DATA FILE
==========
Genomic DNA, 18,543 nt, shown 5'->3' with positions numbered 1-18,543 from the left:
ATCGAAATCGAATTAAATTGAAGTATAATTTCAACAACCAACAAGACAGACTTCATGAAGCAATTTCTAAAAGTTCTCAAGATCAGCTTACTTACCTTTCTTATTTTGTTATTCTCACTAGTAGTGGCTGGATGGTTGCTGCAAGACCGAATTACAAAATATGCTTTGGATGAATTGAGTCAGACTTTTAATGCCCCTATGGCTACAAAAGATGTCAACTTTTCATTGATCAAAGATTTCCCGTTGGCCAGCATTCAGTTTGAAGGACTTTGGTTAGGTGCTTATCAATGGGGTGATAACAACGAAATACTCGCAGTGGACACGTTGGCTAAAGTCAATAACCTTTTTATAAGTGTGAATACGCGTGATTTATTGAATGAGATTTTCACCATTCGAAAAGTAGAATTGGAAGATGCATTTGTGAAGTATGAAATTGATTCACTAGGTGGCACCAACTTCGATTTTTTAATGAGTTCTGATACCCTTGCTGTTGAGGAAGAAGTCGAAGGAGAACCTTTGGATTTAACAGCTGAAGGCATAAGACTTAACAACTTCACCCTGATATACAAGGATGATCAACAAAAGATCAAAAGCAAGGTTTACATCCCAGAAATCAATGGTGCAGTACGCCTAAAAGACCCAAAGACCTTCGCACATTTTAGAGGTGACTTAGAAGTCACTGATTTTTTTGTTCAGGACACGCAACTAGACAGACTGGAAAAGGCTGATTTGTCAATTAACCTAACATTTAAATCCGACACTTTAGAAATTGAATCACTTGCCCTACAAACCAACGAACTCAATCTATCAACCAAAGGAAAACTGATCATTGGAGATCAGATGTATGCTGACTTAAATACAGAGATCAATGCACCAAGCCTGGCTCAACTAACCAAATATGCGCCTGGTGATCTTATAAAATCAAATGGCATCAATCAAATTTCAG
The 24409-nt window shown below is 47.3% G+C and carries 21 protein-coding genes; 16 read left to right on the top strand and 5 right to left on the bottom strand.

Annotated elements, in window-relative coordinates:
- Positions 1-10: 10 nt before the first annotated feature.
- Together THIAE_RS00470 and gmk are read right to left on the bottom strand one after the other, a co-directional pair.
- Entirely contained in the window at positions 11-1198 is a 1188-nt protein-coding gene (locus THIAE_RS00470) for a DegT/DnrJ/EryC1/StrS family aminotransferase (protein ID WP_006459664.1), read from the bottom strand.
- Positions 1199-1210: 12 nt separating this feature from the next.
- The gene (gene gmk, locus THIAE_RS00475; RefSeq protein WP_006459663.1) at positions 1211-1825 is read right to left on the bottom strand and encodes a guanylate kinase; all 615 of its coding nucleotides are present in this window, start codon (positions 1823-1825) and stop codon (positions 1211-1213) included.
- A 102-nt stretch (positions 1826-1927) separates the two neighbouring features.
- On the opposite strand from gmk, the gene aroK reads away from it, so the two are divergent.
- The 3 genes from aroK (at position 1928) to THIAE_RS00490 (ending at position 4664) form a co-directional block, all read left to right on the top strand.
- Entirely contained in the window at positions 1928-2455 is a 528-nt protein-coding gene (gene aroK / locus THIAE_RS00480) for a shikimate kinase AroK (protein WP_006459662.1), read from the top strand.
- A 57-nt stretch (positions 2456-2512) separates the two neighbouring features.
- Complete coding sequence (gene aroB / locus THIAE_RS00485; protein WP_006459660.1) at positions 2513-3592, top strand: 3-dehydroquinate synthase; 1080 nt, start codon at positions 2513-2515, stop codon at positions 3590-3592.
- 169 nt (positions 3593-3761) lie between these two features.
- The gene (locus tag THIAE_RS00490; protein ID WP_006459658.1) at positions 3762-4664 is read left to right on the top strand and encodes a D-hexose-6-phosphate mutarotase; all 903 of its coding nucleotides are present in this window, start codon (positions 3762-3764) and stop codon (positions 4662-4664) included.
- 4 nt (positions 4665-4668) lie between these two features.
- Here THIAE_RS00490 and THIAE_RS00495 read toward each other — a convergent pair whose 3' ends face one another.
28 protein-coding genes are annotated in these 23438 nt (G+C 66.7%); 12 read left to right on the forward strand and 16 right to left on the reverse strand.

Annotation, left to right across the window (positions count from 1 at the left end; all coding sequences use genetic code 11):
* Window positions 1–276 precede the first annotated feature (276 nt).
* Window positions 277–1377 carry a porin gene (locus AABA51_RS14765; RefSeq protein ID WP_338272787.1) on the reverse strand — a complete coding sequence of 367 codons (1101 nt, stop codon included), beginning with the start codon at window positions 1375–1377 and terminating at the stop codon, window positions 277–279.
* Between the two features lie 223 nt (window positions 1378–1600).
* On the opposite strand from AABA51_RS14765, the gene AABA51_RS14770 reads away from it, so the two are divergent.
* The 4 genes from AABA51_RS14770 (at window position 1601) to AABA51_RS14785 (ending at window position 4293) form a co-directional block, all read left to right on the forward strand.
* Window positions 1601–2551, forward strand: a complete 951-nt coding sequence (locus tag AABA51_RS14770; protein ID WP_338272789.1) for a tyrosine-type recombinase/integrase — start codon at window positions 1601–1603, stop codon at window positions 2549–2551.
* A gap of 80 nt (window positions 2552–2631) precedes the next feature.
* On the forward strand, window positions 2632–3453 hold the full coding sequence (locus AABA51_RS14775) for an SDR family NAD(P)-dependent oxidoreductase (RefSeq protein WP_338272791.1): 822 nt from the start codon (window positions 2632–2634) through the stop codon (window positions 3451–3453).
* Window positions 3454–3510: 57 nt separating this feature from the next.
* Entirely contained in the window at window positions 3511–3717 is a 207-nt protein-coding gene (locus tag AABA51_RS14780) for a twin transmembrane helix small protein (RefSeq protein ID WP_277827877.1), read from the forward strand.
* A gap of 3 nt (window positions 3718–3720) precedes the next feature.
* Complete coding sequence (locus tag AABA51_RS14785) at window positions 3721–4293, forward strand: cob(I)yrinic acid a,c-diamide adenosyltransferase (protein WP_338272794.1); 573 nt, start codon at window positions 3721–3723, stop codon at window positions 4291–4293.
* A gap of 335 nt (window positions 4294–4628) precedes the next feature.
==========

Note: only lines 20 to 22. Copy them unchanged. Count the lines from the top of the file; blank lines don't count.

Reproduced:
28 protein-coding genes are annotated in these 23438 nt (G+C 66.7%); 12 read left to right on the forward strand and 16 right to left on the reverse strand.

Annotation, left to right across the window (positions count from 1 at the left end; all coding sequences use genetic code 11):
* Window positions 1–276 precede the first annotated feature (276 nt).